The Future for the Next Generation of Teachers

The reputation of the teaching profession increasingly depends on the management culture in schools

Teachers in Estonia prefer to work in schools with a good management culture, and salary is not the only deciding factor. According to the recently published brief report of the Foresight Centre “The Reputation of the Teaching Profession in Estonia and Its Development Prospects”, the quality of management and a healthy working culture in schools have a key role in shaping the reputation of the teaching profession.

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In Estonia, teaching has been the first career choice for 69% of female teachers and for only 41% of male teachers. Compared with other European Union countries, the indicator for men is one of the lowest. “A teacher who feels greater calling towards the teaching profession is better able to adapt to how the teaching profession and the roles associated with it change over time. Although the reputation of the teaching profession is average in Estonia when compared to other European countries, it should be taken into account that the statistics date from 2018 when the teachers’ salary was significantly lower than it is today,” explained Eneli Kindsiko, Expert of the Foresight Centre.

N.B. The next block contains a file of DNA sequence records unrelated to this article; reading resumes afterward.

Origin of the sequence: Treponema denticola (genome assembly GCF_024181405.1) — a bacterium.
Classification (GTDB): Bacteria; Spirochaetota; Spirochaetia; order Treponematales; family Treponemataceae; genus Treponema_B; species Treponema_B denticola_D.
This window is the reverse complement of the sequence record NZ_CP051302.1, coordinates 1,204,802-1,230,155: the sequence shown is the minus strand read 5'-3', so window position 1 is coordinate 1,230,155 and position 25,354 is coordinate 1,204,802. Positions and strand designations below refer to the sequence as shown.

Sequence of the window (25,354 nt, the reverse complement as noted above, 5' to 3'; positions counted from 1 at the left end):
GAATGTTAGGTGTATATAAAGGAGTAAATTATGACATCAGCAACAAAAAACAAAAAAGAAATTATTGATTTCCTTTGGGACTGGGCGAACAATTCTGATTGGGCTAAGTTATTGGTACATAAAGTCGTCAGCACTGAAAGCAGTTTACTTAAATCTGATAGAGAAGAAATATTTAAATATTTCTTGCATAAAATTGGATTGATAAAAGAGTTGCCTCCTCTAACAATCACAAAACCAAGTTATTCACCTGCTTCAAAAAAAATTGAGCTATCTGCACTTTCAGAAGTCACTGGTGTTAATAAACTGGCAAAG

While in 2018 the minimum salary of teachers was 1150 euro, this year it is as high as 1749 euro. “The increase in teachers’ salary in recent years has begun to boost the reputation of the profession again. For example, the average salary of a teacher now forms 82% of the average salary of a specialist with a Master’s degree,” Kindsiko added.

Salary is an important, but not the most important factor in shaping the reputation of the teaching profession.

In its brief report, the Foresight Centre points out that, today, employees with teacher qualifications have a greater number of more attractive alternatives in the labour market than they used to have a few decades ago. Within the context of the labour market, the type of working environment and management culture other organisations are offering plays a more important role. “Schools as employers need to consider to what extent they are able to compete with other employers and to ensure a modern working environment,” Kindsiko underlined. In her opinion, the mutual relations between teachers, as well as the relations between the management and teachers, that is, the working atmosphere in schools, are becoming increasingly decisive.

The Foresight Centre highlights job security, or low dependence on the cycles of the economy, as one of the advantages of the teaching profession. The crises of recent years have also contributed to increasing the attractiveness of the teaching profession.

While the reputation of the teaching profession is relatively low among school pupils, it is more valued among older age groups. In Estonia, 16% of secondary school pupils can see themselves working as teachers, while the rate is 41% among university students and 30% among people aged 35–50.

The higher reputation of the teaching profession among older people is also connected with the growing trend of making a career turn, with more and more people taking up the teaching profession later in life. In recent years, the average age of a beginning teacher has been 35 years.

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